Token Ridership

Metrobus is Dade's most effective public transportation. But when it comes to funding, the bus system and its patrons always get taken for a ride.

It's that time again, when local politicians crank up the rhetoric, express their profound concern, promise the impossible. And regardless of whether they've officially declared their candidacies, Dade's mayoral hopefuls are at the vanguard, plumbing the depths of credibility with their pretty come-ons to potential voters. Among their talking points: public transportation. And boy do they have plans for our transit system! Two politicos -- Metro Commission Chairman Art Teele and Xavier Suarez, former mayor of Miami -- have vowed to ratchet back bus and rail fares from $1.25 per ride to an alarmingly low 50 cents.

Of course, this will never happen. There's barely enough money to pay for the system as it is: It operates at a deficit of slightly less than $89 million annually (which is offset by property taxes, plus a penny per gallon from the county's six-cent gas tax). Lowering the cost of a trip by 75 cents would cut revenues by more than $29.5 million, and there's no evidence that a fare reduction would attract enough new riders to make up the shortfall, even if it were linked with other incentives, such as free parking at Metrorail stations (which now costs two dollars per day) and free transfers (now 25 cents apiece).

Furthermore, drastic financial modifications would require a drastic shift in the mindset prevalent among our public officials, which until now has been dominated by a love affair with trains. Though there's a consensus that Metrorail and its downtown offspring Metromover are one of the biggest American transportation boondoggles of the Twentieth Century, county officials are making plans to spend vast sums to extend the rail in at least two directions. The victims of the generation-old obsession with rail: Dade's bus system and the passengers who depend on it. Amid all the banter about rail, there is precious little talk about buses. "Metrobus is the forgotten stepchild," goes the common refrain. Passengers say it. Drivers say it. Transportation economists say it. Even some county bureaucrats say it (softly). The bus system is understaffed, underfunded, undersupplied, and undermaintained. There aren't enough buses on the road to adequately serve the existing ridership and not enough mechanics to maintain the buses the county does have.

"We basically gutted our bus system -- existing and potential -- gutted public works and highway projects on which buses would run, in order to put together the Metrorail system," says Norman Wartman, a long-time transit activist who now chairs a Metro-Dade transportation advisory board. "We've been paying for it ever since."

Wartman and other bus boosters are in favor of a back-to-basics approach to public transportation in Dade. They emphasize that unlike trains, bus routes are flexible and can be adjusted as demand warrants. "The foundation of the transit system is the carpools, the buses, the jitneys," Wartman argues. "We need to have the base of the pyramid broadened. Because this county is 50 miles deep by 30 miles wide, a little teensy line on the map is not a cure-all."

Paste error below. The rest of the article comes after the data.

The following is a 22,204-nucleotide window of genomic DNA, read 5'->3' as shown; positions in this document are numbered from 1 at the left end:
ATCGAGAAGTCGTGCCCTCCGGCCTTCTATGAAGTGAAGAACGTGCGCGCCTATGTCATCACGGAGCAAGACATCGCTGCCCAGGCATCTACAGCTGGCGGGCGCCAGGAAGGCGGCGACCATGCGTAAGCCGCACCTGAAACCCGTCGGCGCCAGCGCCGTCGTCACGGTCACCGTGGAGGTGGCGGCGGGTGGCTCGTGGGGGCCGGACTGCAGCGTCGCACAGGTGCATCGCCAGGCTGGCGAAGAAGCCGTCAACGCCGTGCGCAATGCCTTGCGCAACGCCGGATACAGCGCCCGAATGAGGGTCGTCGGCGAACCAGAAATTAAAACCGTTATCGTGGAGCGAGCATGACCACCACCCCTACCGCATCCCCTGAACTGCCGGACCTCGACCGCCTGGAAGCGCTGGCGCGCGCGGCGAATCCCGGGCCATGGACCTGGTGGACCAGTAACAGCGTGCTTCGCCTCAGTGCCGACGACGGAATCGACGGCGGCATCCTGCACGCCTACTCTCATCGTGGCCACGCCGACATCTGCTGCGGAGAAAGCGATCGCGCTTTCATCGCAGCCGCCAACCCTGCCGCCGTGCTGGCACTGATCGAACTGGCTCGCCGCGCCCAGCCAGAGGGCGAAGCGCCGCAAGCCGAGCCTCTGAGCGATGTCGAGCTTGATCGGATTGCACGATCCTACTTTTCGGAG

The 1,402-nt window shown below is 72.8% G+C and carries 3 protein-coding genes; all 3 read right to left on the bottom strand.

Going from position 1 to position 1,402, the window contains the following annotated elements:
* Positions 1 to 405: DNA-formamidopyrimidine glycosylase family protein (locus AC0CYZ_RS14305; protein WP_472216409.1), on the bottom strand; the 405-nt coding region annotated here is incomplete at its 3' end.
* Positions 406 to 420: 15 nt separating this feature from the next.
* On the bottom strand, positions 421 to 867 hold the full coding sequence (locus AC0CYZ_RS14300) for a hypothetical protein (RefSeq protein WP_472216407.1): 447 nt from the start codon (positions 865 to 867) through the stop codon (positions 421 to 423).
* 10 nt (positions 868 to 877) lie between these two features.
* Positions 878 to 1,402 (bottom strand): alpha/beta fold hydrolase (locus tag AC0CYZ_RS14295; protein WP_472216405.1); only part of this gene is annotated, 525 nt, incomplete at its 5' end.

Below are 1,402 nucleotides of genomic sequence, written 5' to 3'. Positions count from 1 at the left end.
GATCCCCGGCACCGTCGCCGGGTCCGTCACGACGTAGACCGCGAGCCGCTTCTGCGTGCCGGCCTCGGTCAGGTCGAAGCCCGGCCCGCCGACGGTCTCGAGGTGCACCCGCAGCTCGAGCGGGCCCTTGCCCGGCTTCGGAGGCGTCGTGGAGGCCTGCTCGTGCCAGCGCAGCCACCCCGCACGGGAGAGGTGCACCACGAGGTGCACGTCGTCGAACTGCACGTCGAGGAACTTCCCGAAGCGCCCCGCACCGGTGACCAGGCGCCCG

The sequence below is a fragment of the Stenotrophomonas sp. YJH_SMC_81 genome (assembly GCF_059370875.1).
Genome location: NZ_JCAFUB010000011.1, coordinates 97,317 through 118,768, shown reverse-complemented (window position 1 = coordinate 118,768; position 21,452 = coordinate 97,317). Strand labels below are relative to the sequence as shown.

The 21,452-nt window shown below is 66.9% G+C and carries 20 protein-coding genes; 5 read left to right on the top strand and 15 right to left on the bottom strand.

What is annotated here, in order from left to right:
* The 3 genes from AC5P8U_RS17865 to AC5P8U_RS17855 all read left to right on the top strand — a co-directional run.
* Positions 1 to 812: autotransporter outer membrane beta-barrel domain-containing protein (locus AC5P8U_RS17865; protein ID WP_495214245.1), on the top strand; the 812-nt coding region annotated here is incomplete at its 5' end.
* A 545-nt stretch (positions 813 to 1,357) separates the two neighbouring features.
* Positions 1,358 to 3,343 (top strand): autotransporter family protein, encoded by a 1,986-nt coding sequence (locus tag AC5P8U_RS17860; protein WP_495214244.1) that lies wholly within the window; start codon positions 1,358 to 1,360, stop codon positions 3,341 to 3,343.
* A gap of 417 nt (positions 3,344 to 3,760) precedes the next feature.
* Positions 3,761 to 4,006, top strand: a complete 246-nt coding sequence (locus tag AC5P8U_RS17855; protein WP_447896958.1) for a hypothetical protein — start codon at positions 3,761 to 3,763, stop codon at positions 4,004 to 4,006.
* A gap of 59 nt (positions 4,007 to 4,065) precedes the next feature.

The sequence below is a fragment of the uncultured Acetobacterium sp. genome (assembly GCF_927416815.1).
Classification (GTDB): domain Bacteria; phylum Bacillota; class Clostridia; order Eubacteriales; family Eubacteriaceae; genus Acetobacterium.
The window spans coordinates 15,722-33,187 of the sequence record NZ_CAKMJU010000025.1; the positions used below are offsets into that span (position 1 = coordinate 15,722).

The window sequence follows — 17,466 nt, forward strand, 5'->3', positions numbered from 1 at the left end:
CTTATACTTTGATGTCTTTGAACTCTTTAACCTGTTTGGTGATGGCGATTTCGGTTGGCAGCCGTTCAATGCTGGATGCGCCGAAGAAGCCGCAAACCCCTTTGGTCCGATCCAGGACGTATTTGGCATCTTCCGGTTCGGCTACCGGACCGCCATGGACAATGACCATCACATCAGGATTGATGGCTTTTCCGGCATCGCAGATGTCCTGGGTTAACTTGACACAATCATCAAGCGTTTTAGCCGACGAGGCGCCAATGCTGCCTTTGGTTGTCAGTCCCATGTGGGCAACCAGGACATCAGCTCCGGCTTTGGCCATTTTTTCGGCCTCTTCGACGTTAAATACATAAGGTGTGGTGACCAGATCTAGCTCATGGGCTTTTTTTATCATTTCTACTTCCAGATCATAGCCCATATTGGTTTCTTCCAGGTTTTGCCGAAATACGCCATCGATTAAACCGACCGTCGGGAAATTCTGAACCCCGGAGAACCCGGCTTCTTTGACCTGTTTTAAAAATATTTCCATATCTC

T. Willard Fair, president and CEO of the Urban League of Greater Miami, agrees, but he's skeptical about the ability of Dade's public leadership to see the light. "We have a tendency in this community to initiate public policy for the emotional image of the community," says Fair, citing as an example the recent scramble to build a new arena downtown. "And the development of our rapid-transit system fits into that image-as-public-policy making. We have this notion that if we're going to have a first-class, 21st-century city, we need these massive developments."

And in order to acquire them, Fair concludes, "we are willing to sell our soul."

From the archives of the Metro-Dade Transit Agency Complaint Department:
To Whom It May Concern:

I am a regular user of public transportation, exclusively buses. I depend on Metro-Dade bus transit to take me to and from work. I take the S route bus at the corner of Eleventh Street and Alton Road (in front of the First Union Bank), going downtown. The usual time I am there is 10:00 a.m. to 10:15 a.m. daily. The bus service at this hour is terrible to say the least. I am not alone in this opinion.

I have had to wait 30 minutes for buses. Other times buses pass by but do not bother stopping because they feel they are "full."... Friday, August 11, 1995, I got to the bus stop around 10:10 a.m. I had just missed the bus, because I saw it leaving that bus stop a minute before. After approximately fifteen minutes, an S bus passed without stopping, motioning that there was another bus behind. That bus was an F/M bus, which I do not use, therefore it was no use to me. About 30 minutes later, another S passed by. This driver wasn't taking any more passengers either.... However, the next S bus that passed around 11:00 a.m was bus #1158. Finally I was on my way to work, though I start at 10:30 a.m.

I feel it is ridiculous to spend more time waiting for a bus than actually riding it. Will the bus service improve?...

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